An Eye Cancer Survivor Advocates for Her Children
- Three young brothers were diagnosed with the same eye cancer as their mother. But since the mother knew the cancer she overcame when she was young could be inherited by her babies, she made sure doctors screened them for retinal tumors.
- Retinoblastoma is the most common type of eye cancer found in children, but it is rare. Only about 200-300 children will be diagnosed with it in the U.S. each year.
- Here at SurvivorNet, we’re always encouraging people to advocate for themselves when it comes to cancer and, more generally, health care. But when it comes to a child, the parent must become the advocate and make sure any possible signs of cancer are fully and expeditiously addressed.
Angie Rush was diagnosed with a type of eye cancer called bilateral retinoblastoma when she was just 6 weeks old.Read More
Rush knew the genetic mutation that caused her type of retinoblastoma had a 50 percent chance of being inherited by any children she would have. So when she had her first child, Tristen, Rush made sure doctors screened her newborn for any retinal tumors.
Tristen was born prematurely and diagnosed with the same eye cancer, bilateral retinoblastoma, as Rush at three weeks old.
“The top priority would be to save his life, and then to save his eye, and then to save as much vision as possible,” Rush said.
Then when Caison came along, he, too, was found to have tumors in both of his eyes at just two or three days old. He underwent six months of chemotherapy and laser treatments all while in the NICU.
“That definitely was scary, watching his tiny body go through everything,” Rush said.
The youngest of the brothers, Carter, looked like his retinas were all clear when he was first born in 2019. But later testing showed his parents they needed to be on the lookout for the cancer. He eventually was diagnosed with the same disease, and underwent treatment that did not require the removal of any eyes.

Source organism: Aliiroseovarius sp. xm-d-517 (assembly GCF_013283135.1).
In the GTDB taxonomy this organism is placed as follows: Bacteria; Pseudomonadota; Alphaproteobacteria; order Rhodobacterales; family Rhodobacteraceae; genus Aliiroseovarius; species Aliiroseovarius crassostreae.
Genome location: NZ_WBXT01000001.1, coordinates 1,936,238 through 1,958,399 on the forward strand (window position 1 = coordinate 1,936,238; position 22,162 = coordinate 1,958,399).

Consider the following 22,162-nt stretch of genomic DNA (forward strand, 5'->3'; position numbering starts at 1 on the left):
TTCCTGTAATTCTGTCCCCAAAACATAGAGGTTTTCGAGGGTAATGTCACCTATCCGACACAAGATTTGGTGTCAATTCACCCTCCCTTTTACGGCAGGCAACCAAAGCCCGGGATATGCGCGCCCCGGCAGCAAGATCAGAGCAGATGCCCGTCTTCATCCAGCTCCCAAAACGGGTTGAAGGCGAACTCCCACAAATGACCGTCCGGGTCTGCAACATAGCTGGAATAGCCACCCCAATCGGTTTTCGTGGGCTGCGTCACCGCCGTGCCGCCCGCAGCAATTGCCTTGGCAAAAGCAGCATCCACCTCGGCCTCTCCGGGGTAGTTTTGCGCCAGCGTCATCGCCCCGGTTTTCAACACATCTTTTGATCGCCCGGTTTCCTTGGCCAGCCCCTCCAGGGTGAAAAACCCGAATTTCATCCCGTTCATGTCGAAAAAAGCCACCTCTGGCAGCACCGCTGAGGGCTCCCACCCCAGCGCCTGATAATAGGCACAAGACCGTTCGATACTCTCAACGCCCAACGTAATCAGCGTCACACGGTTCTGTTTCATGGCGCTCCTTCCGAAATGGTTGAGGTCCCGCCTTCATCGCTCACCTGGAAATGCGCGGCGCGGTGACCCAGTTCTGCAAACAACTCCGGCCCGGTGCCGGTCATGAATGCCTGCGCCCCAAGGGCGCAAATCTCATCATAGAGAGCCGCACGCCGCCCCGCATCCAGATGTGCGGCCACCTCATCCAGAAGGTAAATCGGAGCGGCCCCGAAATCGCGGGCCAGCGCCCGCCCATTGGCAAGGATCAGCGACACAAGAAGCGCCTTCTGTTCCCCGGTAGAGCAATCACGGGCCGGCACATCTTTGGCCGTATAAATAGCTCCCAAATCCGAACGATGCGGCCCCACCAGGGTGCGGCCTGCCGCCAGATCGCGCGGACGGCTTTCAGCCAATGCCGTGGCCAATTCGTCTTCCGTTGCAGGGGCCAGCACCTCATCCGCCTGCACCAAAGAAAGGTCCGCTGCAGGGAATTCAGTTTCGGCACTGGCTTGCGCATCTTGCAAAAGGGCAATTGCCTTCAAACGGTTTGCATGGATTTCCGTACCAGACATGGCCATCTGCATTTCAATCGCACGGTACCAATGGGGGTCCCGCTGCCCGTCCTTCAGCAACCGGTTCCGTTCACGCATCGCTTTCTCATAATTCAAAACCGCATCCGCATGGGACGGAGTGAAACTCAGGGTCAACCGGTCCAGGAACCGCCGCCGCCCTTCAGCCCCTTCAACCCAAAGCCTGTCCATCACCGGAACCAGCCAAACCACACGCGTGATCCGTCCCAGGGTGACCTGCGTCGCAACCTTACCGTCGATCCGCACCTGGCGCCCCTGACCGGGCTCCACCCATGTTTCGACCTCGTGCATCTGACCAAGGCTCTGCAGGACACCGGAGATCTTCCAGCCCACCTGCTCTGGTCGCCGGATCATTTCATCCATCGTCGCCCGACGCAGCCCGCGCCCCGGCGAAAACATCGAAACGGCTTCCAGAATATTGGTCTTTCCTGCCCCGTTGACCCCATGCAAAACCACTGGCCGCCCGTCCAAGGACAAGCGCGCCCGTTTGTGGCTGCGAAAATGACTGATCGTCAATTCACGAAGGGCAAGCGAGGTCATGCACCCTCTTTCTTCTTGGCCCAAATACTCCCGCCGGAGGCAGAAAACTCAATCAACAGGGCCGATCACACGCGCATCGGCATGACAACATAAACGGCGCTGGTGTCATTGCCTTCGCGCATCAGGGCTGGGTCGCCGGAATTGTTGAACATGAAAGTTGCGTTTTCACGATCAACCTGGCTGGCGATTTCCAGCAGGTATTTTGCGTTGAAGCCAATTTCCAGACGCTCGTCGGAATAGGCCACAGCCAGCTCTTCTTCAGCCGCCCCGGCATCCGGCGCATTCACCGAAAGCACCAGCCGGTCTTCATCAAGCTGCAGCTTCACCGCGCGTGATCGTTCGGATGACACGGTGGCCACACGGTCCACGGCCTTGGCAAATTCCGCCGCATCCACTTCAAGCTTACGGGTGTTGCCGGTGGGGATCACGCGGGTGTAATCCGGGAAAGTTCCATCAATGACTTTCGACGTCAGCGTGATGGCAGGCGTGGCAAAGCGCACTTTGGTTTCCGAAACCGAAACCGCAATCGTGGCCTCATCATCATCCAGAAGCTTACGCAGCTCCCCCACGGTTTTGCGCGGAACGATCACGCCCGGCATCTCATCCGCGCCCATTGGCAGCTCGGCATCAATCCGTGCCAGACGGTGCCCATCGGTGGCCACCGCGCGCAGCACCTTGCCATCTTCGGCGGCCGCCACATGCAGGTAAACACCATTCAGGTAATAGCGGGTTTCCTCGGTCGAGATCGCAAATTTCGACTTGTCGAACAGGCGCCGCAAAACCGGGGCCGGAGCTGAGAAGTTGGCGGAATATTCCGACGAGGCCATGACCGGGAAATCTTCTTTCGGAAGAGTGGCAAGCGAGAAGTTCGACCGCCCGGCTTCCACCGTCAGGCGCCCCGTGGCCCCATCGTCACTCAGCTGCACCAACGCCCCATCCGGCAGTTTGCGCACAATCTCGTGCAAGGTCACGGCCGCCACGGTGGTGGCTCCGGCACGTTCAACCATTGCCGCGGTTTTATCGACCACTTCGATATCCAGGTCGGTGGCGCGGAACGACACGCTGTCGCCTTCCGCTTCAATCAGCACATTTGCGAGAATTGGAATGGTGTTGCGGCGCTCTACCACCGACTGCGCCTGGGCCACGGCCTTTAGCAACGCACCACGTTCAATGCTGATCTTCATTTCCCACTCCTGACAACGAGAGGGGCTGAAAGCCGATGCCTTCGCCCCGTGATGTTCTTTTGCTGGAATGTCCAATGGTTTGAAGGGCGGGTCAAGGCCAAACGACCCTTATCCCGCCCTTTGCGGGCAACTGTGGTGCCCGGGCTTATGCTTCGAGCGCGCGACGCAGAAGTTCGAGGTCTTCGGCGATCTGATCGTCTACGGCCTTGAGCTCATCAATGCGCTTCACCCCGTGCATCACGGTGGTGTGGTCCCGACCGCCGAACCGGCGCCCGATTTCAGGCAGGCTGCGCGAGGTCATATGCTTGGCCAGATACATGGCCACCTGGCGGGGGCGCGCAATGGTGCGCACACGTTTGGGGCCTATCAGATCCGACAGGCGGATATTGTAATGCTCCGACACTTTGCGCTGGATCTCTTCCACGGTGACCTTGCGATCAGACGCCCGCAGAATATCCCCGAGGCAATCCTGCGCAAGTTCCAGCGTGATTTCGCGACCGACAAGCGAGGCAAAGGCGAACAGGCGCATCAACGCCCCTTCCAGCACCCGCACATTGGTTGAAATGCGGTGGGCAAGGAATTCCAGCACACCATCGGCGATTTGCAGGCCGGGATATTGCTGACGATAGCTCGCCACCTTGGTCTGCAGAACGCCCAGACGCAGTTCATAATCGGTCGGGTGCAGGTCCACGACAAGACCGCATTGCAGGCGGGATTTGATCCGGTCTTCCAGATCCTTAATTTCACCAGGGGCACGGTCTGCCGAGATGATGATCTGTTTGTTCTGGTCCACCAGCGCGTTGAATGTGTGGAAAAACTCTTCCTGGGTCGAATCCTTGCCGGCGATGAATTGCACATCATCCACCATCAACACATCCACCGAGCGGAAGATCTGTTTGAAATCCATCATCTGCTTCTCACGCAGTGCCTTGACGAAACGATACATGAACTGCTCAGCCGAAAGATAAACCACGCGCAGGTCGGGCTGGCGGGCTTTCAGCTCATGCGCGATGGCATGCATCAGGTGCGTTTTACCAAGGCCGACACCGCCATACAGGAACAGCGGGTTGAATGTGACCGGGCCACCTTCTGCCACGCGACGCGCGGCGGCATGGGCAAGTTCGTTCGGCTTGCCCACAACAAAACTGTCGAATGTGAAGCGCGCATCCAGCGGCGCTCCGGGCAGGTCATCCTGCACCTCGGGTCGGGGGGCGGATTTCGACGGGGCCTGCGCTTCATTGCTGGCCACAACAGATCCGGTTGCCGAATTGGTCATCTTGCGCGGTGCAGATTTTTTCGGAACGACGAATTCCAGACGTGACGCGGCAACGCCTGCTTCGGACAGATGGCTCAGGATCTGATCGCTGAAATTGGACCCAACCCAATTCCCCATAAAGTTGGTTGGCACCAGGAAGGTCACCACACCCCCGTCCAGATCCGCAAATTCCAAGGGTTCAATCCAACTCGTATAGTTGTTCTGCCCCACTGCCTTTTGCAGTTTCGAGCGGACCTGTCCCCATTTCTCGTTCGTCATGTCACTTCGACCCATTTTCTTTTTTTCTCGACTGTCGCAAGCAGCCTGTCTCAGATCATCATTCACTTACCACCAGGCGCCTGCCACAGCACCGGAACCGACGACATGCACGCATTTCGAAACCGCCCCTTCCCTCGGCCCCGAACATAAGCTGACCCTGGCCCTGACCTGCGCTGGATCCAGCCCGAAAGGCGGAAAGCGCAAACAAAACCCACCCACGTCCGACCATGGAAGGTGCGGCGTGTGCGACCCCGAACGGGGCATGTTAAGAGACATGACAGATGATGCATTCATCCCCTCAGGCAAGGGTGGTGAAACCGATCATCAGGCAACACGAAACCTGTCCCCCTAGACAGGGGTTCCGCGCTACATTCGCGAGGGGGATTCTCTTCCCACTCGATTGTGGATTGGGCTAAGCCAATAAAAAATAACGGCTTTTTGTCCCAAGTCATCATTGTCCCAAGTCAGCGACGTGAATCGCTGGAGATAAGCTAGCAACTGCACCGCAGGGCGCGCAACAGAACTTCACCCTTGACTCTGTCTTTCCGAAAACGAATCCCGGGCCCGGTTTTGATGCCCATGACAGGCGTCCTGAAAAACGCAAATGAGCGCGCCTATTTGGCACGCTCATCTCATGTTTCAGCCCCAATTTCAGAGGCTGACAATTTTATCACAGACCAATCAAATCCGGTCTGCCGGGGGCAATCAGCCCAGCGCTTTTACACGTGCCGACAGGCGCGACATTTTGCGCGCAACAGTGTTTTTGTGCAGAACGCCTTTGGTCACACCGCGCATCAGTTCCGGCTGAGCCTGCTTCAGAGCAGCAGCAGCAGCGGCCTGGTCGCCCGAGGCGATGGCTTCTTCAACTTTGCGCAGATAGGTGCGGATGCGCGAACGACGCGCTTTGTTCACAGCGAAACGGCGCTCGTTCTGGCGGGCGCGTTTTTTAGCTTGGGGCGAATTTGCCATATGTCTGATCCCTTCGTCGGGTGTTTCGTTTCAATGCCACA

“Nothing came up, and then we did genetic testing, and that came back positive,” Angie said. “So, we knew that we had to keep getting him checked, until, until the tumors showed up.”
Fast forward to today, and Tristen, 8, Caison, 5, and Carter, 2, are all healthy, but still have checkups. Part of their successful treatments can likely be attributed to Rush’s advocacy for her children that lead to all of their early diagnoses. And now, looking back on all of their cancer journeys, Rush says it’s only made her stronger.
“It’s been a part of my life for as long as all my life, pretty much all my life,” Rush said. “And, now, it’s a part of my boys’ life.”
Understanding the Rush Family’s Type of Eye Cancer
The term eye cancer can refer to any cancer that originates in the eye. Melanoma is the most common type of eye cancer, but the kind the Rush family has – retinoblastoma – happens to be is the most common type of eye cancer in children.
This cancer most often develops in infants and very young children, and it rarely occurs in children older than 6. Overall, retinoblastoma is rare, but it accounts for about 2 percent of all childhood cancers with about 200 to 300 children being diagnosed with the disease each year in the United States. About 75 percent of children with retinoblastoma have a tumor present in only one eye (making it unilateral retinoblastoma), but another 25 percent will have both eyes affected (making it bilateral retinoblastoma). And, thankfully, more than 9 out of 10 children in the United States with retinoblastoma are cured.